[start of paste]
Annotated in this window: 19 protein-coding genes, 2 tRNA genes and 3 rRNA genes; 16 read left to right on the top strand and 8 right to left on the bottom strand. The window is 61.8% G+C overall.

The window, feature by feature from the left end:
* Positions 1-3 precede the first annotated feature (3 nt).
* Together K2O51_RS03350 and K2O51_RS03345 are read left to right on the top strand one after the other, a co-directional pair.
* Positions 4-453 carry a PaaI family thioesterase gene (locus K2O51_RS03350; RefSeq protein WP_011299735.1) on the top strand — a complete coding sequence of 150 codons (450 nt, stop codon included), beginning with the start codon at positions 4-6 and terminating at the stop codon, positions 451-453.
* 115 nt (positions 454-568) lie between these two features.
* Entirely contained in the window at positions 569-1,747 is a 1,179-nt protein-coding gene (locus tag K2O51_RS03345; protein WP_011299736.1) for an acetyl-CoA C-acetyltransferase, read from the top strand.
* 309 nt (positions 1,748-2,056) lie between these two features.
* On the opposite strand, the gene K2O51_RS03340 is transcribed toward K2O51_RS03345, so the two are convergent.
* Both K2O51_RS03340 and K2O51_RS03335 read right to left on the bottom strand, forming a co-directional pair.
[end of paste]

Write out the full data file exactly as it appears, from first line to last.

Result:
Annotated in this window: 19 protein-coding genes, 2 tRNA genes and 3 rRNA genes; 16 read left to right on the top strand and 8 right to left on the bottom strand. The window is 61.8% G+C overall.

The window, feature by feature from the left end:
* Positions 1-3 precede the first annotated feature (3 nt).
* Together K2O51_RS03350 and K2O51_RS03345 are read left to right on the top strand one after the other, a co-directional pair.
* Positions 4-453 carry a PaaI family thioesterase gene (locus K2O51_RS03350; RefSeq protein WP_011299735.1) on the top strand — a complete coding sequence of 150 codons (450 nt, stop codon included), beginning with the start codon at positions 4-6 and terminating at the stop codon, positions 451-453.
* 115 nt (positions 454-568) lie between these two features.
* Entirely contained in the window at positions 569-1,747 is a 1,179-nt protein-coding gene (locus tag K2O51_RS03345; protein WP_011299736.1) for an acetyl-CoA C-acetyltransferase, read from the top strand.
* 309 nt (positions 1,748-2,056) lie between these two features.
* On the opposite strand, the gene K2O51_RS03340 is transcribed toward K2O51_RS03345, so the two are convergent.
* Both K2O51_RS03340 and K2O51_RS03335 read right to left on the bottom strand, forming a co-directional pair.